Pra Maha Chedi at Wat Roi Et 
 In Thailand, however, the term wat can also be used generically to refer  to a house of worship, even those of faiths other than Buddhism.  In this context, wat cheen refers to a Chinese Buddhist or Taoist temple, wat khaek is a Hindu temple and wat krit or wat farang describes a Christian church.  If you encounter Wat as part of a formal name then you are generally in the religious precinct category.  These compounds are wonderful places to explore and are among some of the most visited tourist sites in Thailand.  Many even offer opportunities to visit with the monks and learn more about the Buddhist faith.

Here are a selection of photos of just some of the wats we visited during our travels

The Loha Prasat is distinguished by concentric square tiers
capped with metal spires, creating a tower structure.  Only 3
have ever been built and this is the only one left in the world.
View atop the Loha Prasat of  Wat Ratchanadda

The grounds of Bangkok's Grand Place contains several
wats and chedis.  One is home to the famous Emerald Buddha.

We traveled by water taxi to visit Wat Arunratchawaran in Bangkok
It is more commonly known as Wat Chaeng.
The detailed mosasics adorning this structure are amazing
and include Chinese porcelain as well as glass pieces. 
This prang (spire) is over 70 meters high

The water taxi ride, the view of the eastern bank of the river, and the number of beautiful structures within the compound make Wat Chaeng a must stop for many tourists.

Bangkok's Golden Mount resides within Wat Saket and is actually an artificial hill created by debris from the collapse of an old chedi.  The present structure was added along with spiral staircases.
steps leading up Bangkok's Golden Mount

Still more to climb to reach the temple at the top

view of Bangkok atop the Golden Mount
One of the shrines inside

Even more wat filled than Bangkok, Chiang Mai boasts 33 compounds within the moat surrounding the old city along.  Added to that are 300 plus more  in the surrounding area including Wat Prathat at Doi Suthep,. The 5300 foot elevation is Thailand's second highest peak and that makes this their highest Wat.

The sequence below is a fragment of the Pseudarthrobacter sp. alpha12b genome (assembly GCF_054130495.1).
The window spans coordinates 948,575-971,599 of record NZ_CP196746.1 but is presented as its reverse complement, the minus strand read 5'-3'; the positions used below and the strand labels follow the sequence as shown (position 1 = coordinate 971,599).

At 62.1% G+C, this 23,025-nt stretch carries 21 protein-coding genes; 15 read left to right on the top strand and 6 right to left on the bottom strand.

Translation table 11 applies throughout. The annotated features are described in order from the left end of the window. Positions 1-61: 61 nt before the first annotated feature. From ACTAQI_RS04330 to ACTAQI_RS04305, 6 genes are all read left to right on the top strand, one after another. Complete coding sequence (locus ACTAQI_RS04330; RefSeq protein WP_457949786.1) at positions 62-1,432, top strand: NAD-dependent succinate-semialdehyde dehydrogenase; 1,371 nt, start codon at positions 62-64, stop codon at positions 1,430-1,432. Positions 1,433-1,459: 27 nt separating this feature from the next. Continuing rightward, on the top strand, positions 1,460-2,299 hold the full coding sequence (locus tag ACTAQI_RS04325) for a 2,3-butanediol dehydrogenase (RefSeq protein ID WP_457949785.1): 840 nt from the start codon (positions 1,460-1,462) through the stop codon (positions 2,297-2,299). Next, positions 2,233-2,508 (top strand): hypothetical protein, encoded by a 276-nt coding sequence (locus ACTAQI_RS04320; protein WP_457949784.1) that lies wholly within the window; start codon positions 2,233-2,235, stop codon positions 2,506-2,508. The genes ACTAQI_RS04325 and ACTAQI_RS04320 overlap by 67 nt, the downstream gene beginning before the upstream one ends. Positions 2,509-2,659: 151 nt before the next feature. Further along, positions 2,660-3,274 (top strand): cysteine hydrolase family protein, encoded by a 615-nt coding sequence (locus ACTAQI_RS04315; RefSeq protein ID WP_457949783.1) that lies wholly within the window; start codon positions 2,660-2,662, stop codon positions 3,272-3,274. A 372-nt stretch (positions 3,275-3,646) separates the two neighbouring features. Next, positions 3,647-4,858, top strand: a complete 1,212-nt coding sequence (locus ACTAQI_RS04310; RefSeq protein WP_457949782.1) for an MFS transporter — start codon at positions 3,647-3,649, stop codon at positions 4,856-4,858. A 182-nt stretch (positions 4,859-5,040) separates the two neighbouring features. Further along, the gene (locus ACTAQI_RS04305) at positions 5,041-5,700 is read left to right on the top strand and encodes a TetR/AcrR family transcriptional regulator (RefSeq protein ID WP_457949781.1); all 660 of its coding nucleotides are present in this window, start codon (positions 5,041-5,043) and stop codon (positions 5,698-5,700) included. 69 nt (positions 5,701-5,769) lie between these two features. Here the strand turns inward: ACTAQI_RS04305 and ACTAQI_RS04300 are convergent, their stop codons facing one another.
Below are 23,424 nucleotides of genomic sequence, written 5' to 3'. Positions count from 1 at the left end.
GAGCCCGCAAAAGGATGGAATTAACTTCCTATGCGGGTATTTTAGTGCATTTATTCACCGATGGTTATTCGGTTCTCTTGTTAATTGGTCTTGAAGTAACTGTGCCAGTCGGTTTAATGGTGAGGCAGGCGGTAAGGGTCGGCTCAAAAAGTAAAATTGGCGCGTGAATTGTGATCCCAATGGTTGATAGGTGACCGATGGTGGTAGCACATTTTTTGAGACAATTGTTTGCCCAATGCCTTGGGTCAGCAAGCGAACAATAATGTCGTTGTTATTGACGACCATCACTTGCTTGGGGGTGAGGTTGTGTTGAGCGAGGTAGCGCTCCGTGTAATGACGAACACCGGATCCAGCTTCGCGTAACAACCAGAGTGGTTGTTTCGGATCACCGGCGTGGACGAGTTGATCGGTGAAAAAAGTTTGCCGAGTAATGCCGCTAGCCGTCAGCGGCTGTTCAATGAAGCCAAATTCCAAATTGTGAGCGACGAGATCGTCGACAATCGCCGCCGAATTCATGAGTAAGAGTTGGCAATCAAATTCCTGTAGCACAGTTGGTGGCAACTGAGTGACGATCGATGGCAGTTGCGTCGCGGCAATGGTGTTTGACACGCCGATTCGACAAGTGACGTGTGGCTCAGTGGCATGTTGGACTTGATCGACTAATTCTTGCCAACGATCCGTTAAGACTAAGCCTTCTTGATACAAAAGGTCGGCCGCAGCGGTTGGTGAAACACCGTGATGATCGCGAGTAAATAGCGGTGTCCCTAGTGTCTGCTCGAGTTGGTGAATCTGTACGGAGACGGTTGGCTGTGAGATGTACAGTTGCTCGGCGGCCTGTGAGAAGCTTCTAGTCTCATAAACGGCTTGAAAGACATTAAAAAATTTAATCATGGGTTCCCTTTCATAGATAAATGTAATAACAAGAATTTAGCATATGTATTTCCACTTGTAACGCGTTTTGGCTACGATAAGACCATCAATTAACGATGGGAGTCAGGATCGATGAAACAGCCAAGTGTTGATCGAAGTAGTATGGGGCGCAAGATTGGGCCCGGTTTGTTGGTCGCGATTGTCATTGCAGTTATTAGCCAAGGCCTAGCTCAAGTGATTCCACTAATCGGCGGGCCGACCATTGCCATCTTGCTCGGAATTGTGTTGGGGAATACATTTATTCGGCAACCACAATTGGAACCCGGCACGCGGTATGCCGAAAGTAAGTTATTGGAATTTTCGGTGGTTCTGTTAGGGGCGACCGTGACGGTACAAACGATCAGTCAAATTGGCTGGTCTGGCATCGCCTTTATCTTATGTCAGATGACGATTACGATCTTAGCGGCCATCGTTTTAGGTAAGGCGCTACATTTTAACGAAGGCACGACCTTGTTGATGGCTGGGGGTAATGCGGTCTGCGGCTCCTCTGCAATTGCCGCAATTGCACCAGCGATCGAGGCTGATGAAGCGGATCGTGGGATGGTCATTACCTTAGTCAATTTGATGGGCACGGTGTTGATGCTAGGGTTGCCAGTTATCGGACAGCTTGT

306 steps go up to Wat Prathat on Doi Suthep
A tram is pay if you're a tourist
 but the ride is free if you're Thai.
The view of Chiang Mai from Doi Suthep
One of several shrines at Wat Prathat.

  A white elephant carrying a Buddha relic
is said to have laid down and died at this spot
 and a chedi was built to house the relic.
Wat Bupparraram in Chiang Mai is home to a temple structure uniquely built of teak wood and said to be
centuries old.
Beautiful teak wood is the primary material for this wat.

Inside the temple.

The centerpiece of Wat Chedi Luang  is the remains of a 275 foot chedi that was built in 1411 but partially destroyed by an earthquake in 1545.  It is the third oldest structure in Chiang Mai.
At  one time, a large moat surrounded this chedi.

The guardian elephants have disappeared from all but one
side of the chedi.

Wat Pra Singh is one of the largest and most active within the old city of Chiang Mai.  It is so named for the guardian lions adorning the entryway.  They also lend their name to Thailand's most popular beer.
A temple on the grounds of Wat Pra Singh

Many wats will display very realistic wax figures of revered
 deceased monks. One we visited even had mummified remains.

 Near Chiang Rai is the very unique Wat Rong Khun or White Temple.  It is a work in progress begun in 1997 under the sponsorship of internationally renown Thai artist  Chalermchai Kositpitat.  It will take at least another 18 years to finish the project.  A portion of all his income goes to funding construction.   On the day we visited, the artist himself was there, working on the mural in the main temple.  
The breathtaking White Temple near Chiang Rai

To enter the main temple you have to cross this pit of tortured souls

Artwork and statuary both exterior
and interior is beautifully crafted.

A view of the main temple from the adjacent grounds of the wat
You will see a variety of figures and even, of deities as you travel Thailand. Virtually all Buddhist temples have guardian spirits represented by animal figures.  Remember, too that there are Hindu, Chinese and other oriental temples in Thailand that will have an assortment of decor, figures and deities.

Even the smallest villages we visited had their own wats, some of them very ornate.   Religious structures play a very significant role in Thai culture and society.  Taking time to visit and explore them when you travel to Thailand is a worthy investment of time:

Each time we visit a new area, we learn a lot by visiting the local religious institutions.  It gives us a sense of the people who live there and their best aspirations.  More importantly, it serves as a reminder to to be open, courteous and respectful to others as we continue our travels juntos en el camino de la vida.